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Addressing Challenges of Midsize Companies
At AchieveNEXT, we understand the concerns of midsize companies. As with all our services, we use our extensive expertise in this market to help the leaders of these organizations achieve their goals and realize their full potential.
Among the issues are:
- Attracting and maintaining talent
- Maximizing growth
- Optimizing leadership training
- Tackling complex human resources challenges
- Funding growth
Our recent five-part series of articles in Harvard Business Review, “Understanding Midsize Businesses,” address some of today’s biggest challenges for midsize companies and our strategies to address them. Read on for a summary of each article.
The Great Resignation hit middle markets companies especially hard, necessitating a fresh approach to attracting and retaining talent. While midsize companies have some weaknesses in this area, they also have some distinct strengths that their human resources leaders can leverage in this toughest talent market in recent memory.
The middle market grows, on average, faster than the rest of the economy, which means it has a higher demand for talent. But midsize companies often aren’t as readily recognized as some larger companies, don’t have as deep pockets to “throw money at the problem,” and often have smaller human resources departments.
To address this problem, leaders of midsize companies should pinpoint their specific challenges, including which types of positions are most difficult to fill, and expand their talent pools. Revamping the recruiting process, even with actions as simple as rewriting ads and job descriptions emphasizing the benefits of working with their companies, are another concrete way to tackle the talent shortage.
Lastly, midsize companies must craft successful retention strategies to include leadership development for “better bosses,” explicit internal career paths, an inclusive culture, and offer competitive salaries and benefits.
A common problem among midsize companies is that the CFOs’ sales forecasts often don’t match those of the sales leaders. That can be due to a lack of collaboration and subpar communication.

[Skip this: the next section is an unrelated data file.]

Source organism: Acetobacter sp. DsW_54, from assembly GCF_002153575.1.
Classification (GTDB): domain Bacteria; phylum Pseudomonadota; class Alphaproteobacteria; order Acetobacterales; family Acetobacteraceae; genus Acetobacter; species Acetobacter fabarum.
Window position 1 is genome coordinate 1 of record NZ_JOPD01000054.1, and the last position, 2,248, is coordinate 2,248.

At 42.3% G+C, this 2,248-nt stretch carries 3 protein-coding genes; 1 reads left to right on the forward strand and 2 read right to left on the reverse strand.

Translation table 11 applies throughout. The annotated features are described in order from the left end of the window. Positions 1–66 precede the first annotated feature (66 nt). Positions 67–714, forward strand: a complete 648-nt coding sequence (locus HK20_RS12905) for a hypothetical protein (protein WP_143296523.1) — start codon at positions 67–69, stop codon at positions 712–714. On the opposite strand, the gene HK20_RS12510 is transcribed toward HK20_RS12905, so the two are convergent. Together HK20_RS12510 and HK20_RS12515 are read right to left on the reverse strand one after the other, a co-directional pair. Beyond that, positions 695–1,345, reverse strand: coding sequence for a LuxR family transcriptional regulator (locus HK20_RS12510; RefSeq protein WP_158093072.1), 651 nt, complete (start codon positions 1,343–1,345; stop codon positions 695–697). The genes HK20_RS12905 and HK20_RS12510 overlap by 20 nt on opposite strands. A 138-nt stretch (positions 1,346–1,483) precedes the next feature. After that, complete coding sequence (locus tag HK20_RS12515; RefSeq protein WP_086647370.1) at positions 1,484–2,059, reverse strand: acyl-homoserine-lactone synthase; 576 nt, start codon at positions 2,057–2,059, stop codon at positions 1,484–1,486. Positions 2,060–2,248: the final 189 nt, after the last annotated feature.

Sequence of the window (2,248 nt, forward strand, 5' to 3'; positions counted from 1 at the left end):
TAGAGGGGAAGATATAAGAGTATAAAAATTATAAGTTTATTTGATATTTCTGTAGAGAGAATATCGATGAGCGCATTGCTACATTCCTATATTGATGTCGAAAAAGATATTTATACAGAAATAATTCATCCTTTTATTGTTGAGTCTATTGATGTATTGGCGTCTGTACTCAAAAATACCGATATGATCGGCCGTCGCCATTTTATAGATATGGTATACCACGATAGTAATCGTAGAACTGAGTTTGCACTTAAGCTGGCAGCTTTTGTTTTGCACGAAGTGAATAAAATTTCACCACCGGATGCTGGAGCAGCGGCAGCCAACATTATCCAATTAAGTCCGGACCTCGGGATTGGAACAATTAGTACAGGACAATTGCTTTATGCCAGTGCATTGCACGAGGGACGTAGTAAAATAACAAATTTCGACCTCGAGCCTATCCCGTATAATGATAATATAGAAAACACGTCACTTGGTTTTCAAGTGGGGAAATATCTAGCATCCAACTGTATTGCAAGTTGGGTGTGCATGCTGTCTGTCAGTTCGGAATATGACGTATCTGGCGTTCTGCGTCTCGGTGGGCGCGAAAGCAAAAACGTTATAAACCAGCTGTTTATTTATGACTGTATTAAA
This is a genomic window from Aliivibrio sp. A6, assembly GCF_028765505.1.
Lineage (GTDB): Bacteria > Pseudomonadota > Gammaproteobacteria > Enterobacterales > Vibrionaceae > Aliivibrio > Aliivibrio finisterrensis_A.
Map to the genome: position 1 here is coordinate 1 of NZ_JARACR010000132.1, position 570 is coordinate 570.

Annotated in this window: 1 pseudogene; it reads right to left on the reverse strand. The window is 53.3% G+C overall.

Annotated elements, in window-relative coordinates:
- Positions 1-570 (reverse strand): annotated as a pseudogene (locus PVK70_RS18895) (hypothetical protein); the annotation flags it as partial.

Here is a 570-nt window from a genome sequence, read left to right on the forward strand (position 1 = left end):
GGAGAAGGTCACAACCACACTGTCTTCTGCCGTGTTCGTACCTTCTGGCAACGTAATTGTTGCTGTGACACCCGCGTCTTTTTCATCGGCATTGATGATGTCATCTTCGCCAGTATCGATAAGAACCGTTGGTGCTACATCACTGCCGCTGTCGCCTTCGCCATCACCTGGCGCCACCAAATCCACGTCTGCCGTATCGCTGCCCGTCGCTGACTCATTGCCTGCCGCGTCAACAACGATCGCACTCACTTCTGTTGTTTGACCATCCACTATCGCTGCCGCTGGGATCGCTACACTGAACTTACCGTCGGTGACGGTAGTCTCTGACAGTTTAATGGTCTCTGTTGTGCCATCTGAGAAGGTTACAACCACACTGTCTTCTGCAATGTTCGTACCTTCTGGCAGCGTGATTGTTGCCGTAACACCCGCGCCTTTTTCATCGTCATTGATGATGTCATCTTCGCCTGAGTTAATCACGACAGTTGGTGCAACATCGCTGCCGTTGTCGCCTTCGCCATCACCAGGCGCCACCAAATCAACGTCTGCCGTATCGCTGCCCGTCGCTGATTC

Sales leaders and CFOs should invest in sales training and improve forecast accuracy and transparency. Focusing on strengthening their relationships with each other and their customers will help them close the gap between finance and sales by developing common goals by agreeing on shared KPIs.
Many midsize companies believe they can’t fund growth when they may be able to do so simply by increasing efficiency and productivity. Becoming more efficient allows midsize companies to free up capital and direct it where it will create revenue, generate strategic growth options, and increase enterprise value.
To become more efficient, midsize companies should target more than just cost-cutting. They should look at equipment, inventory, technology, and materials, rather than just focusing on labor inputs. They can free up capital by avoiding paying bills early, collecting receivables too slowly, or holding inventory they don’t need.
Lastly, they should pivot if necessary. They also may want to get creative by rethinking real estate needs and being more strategic about digitalization.
Some midsize companies don’t conduct rigorous leadership training because they are short on money and time and unsure if this type of education fits their staff.
But not doing so could cost midsize companies because there is a correlation between superior talent planning and company performance.
Effective leadership programs address urgent problems, focus on scaling and growing, pass on culture and skills, and can be applied in the field. Middle-market companies must also provide internal career opportunities and pass on culture in addition to skills.
Today’s midsize company CHROs often must tackle significant challenges without the bigger budgets of large companies.
There are five main issues that middle-market CHROs are facing right now:
- Growing their workforce
- Training their current employees in new skills without extensive resources to do so
- Improving HR processes to accommodate the increase in online activity that began during the pandemic
- Motivating and engaging employees
- Addressing pressing DEI issues
CHROs should seek help from their COOs and peers and bring in external expertise when possible. They can also use their own company’s strategies to help set priorities and work to gain the attention of top leadership. In midsize companies, CHROs often have greater access to the top leaders.
Achieving the Next Level of Growth
AchieveNEXT helps business leaders, their teams, and enterprises to boost performance and realize their full potential to achieve their next level of growth. Our clients are large corporations, media companies, educational institutions, and trade associations. Tell us how we can help you!